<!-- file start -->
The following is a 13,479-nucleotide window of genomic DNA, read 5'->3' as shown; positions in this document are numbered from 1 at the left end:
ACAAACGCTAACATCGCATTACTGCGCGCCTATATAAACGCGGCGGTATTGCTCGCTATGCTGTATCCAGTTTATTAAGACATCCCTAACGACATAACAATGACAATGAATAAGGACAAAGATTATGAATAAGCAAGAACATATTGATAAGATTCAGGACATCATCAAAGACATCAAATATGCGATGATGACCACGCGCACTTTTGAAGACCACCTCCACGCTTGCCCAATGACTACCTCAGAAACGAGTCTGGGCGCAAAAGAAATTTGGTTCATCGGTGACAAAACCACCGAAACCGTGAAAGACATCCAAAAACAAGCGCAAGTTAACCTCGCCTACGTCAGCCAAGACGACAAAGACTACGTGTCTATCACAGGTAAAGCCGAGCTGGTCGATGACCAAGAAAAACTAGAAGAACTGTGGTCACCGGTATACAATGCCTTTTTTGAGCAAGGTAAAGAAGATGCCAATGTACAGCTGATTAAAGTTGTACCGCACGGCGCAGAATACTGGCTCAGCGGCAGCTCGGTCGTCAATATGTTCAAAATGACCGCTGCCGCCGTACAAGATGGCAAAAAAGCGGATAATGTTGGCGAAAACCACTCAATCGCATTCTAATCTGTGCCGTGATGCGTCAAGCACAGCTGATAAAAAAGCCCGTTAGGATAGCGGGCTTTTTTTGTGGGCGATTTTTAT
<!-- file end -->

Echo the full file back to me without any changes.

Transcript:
The following is a 13,479-nucleotide window of genomic DNA, read 5'->3' as shown; positions in this document are numbered from 1 at the left end:
ACAAACGCTAACATCGCATTACTGCGCGCCTATATAAACGCGGCGGTATTGCTCGCTATGCTGTATCCAGTTTATTAAGACATCCCTAACGACATAACAATGACAATGAATAAGGACAAAGATTATGAATAAGCAAGAACATATTGATAAGATTCAGGACATCATCAAAGACATCAAATATGCGATGATGACCACGCGCACTTTTGAAGACCACCTCCACGCTTGCCCAATGACTACCTCAGAAACGAGTCTGGGCGCAAAAGAAATTTGGTTCATCGGTGACAAAACCACCGAAACCGTGAAAGACATCCAAAAACAAGCGCAAGTTAACCTCGCCTACGTCAGCCAAGACGACAAAGACTACGTGTCTATCACAGGTAAAGCCGAGCTGGTCGATGACCAAGAAAAACTAGAAGAACTGTGGTCACCGGTATACAATGCCTTTTTTGAGCAAGGTAAAGAAGATGCCAATGTACAGCTGATTAAAGTTGTACCGCACGGCGCAGAATACTGGCTCAGCGGCAGCTCGGTCGTCAATATGTTCAAAATGACCGCTGCCGCCGTACAAGATGGCAAAAAAGCGGATAATGTTGGCGAAAACCACTCAATCGCATTCTAATCTGTGCCGTGATGCGTCAAGCACAGCTGATAAAAAAGCCCGTTAGGATAGCGGGCTTTTTTTGTGGGCGATTTTTAT